It's been a long road, but four months after making it through Steam Greenlight, Ikaruga will finally land on Steam February 18. The shoot 'em up was first released in Japanese arcades in 2001. It came to the Dreamcast in 2002, then for a limited run on Gamecube in 2003, and then Xbox Live Arcade in 2008. A new set of features may help the Steam version find a bigger audience than ever.
In October last year, Treasure put its much-loved but little-played shoot 'em up Ikaruga on Steam Greenlight. We're happy to report that it has since been Greenlit by the community, and while it doesn't have a release date yet, Treasure is already looking to port its other games and even develop new ones for Steam.
Deadly Premonition: Director’s Cut, or the update to what I like to call “Twin Peaks: The Video Game,” is bringing its coffee fortunes, raincoat killers, and other survival horror nonsense to your PC this Halloween.
Steam is a distribution platform that thinks "because it's a Tuesday" is a good reason to cheapen up some games. As such, it's only to be expected that bigger milestones are an excuse for even bigger sales. Reasons like "because it's a Friday," or "because Greenlight is a year old". It's the latter that's cause for some series discounts, with an Anniversary event that flays up to 75% off some titles that have made it through the digital pageant.
Somebody has given the Steam Greenlight valve a kick, turning the previous slow trickle of accepted indies into a full-on flood. Instead of the usual ten-at-a-time approval process, today Valve have cleared one hundred games to be sold on Steam, with a view to stress-testing their system. An August 28th Batch Workshop Collection has been created to let you browse through the mega-list.
Cradle has one of those trailers in which the individual scenes make sense, but when put together you're left wondering, "er, what?" You build a robot lady, the robot lady is sad, a flying bus appears, another robot wears a fake beard, and then you're trapped in an oppressive cube hell. Throughout, there's a beautiful palette and gorgeous world to distract you from the fact that this doesn't make a lot of sense.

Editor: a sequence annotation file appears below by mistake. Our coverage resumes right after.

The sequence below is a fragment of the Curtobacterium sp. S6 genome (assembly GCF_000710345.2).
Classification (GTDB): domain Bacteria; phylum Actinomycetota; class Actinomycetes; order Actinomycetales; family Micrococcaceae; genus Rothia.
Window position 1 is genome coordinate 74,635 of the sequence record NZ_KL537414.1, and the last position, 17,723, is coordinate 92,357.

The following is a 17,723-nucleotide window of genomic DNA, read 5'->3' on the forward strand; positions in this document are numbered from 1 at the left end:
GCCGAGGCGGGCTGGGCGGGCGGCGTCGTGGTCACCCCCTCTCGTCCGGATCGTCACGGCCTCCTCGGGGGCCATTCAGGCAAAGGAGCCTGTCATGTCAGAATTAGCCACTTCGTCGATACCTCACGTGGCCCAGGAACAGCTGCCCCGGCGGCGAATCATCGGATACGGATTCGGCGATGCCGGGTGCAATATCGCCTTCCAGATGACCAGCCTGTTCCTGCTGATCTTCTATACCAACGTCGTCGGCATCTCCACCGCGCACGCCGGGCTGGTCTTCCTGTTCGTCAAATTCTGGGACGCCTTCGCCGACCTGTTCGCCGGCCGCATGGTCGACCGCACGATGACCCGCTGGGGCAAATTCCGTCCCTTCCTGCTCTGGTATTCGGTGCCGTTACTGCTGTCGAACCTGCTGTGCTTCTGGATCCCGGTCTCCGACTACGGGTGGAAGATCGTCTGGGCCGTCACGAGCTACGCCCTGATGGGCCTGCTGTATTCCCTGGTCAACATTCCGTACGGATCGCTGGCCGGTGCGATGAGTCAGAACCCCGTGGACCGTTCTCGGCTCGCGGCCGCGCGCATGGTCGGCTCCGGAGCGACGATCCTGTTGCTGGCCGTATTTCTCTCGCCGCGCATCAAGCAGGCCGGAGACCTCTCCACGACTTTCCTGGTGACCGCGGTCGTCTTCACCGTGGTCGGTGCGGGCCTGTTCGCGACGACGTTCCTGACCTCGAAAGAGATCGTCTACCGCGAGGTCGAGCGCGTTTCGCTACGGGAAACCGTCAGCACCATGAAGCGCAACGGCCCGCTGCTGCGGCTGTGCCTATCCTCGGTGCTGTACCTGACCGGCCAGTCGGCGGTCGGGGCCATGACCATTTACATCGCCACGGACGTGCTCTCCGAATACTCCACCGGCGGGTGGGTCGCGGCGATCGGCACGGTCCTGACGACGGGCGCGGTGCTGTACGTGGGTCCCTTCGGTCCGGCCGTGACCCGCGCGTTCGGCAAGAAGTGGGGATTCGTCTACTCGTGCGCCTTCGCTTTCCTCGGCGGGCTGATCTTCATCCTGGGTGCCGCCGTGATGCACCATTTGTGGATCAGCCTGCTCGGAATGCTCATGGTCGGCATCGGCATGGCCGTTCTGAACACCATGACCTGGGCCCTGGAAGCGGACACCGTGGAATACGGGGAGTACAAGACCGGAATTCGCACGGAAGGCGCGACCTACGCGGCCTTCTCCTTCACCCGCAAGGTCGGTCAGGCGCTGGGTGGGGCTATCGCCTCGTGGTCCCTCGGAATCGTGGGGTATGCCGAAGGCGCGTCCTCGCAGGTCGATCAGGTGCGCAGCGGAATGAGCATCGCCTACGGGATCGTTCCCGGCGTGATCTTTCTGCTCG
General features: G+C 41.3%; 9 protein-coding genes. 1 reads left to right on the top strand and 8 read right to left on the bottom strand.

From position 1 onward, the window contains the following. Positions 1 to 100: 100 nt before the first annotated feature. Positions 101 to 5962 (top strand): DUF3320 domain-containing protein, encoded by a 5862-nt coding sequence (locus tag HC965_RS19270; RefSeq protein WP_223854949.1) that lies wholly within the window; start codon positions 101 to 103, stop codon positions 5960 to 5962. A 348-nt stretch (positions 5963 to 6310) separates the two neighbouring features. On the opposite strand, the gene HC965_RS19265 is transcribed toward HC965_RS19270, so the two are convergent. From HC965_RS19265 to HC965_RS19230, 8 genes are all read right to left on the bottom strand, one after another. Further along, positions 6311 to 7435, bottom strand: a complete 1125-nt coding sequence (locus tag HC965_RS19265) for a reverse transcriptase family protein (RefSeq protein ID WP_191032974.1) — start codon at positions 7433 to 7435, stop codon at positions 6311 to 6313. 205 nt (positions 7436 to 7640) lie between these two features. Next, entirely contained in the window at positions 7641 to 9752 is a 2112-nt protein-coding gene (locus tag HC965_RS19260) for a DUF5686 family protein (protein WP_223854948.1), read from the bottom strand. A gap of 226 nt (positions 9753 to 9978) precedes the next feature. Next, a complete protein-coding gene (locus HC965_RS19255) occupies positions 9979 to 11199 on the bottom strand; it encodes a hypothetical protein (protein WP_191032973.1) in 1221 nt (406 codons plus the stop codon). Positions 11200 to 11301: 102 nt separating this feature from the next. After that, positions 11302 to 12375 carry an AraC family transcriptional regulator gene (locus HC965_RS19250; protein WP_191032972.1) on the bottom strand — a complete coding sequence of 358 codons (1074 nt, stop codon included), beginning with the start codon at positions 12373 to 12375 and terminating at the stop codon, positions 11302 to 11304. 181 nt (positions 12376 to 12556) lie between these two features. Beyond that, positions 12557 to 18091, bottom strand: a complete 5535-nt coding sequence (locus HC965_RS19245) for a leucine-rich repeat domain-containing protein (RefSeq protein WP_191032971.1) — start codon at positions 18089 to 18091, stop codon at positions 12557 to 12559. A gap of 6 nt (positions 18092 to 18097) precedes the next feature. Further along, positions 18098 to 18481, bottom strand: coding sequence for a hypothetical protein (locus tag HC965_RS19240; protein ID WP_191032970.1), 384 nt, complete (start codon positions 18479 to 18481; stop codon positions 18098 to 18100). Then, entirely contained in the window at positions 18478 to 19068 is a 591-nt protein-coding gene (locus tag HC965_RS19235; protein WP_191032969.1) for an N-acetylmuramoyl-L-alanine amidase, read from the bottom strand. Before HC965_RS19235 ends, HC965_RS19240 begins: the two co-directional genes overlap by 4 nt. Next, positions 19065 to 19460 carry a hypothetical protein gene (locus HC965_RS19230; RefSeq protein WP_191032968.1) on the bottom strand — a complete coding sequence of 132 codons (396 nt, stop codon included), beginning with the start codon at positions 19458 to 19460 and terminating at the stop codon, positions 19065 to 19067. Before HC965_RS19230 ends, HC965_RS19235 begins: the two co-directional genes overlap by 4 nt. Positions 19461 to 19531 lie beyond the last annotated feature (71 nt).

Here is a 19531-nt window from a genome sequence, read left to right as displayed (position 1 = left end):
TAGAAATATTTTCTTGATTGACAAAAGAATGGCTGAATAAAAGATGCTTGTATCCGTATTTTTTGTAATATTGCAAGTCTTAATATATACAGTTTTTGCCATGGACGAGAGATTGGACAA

Indie developer Burst Online Entertainment has launched a Kickstarter project for Stone Wardens, its upcoming tower defense/RPG hybrid. Stone Wardens mixes tower defense mechanics with cooperative 4-player action and light role playing mechanics. Players choose one of at least four wardens, guardians from the game’s bright, Pixar-influenced world, and use a combination of active skills, pet-like familiars and statues of ancient, ancestral guardians to defend against the game’s Invader enemies.
Valve has picked out six more titles to advance to distribution through its Steam Greenlight program. Using a mix of criteria, Valve sees enough interest in these games to push them to eventual release. The following batch was announced today...
Steam changed the way games are marketed with the introduction of Greenlight last year. Sometimes it feels as though every conversation ends with "And don't forget to vote my game up on Greenlight," even if you weren't discussing anything remotely related to video games. Greenlight's pretty prominent, is what I'm saying—but is it prominent enough? According to some indie developers: no.
Guns, hey? Ridiculously simple to operate, I've always thought. Just hold down the left mouse button for a unstoppable spray of bullets, laser beams, plasma, or physics. So why Receiver feels the need to complicate things is a mystery. Supposedly Wolfire's shooter - originally created for the 7-day FPS Challenge, and now available through Steam - attempts to map each function of a handgun to make it closer resemble real life. Wait, WHAT?! You mean to tell me that guns aren't fictional? Even the BFG? Why would anybody build that?
It seems like we were justrecommending that you vote for Frozen Endzone on Greenlight, and now it's become one of 18 games to be given the thumbs up for Steam distribution in the sixth set of approvals. A total of 83 games have now been approved via Greenlight's crowdsourced vetting sytem, 28 of which have been released on Steam so far. See the full list of new additions inside.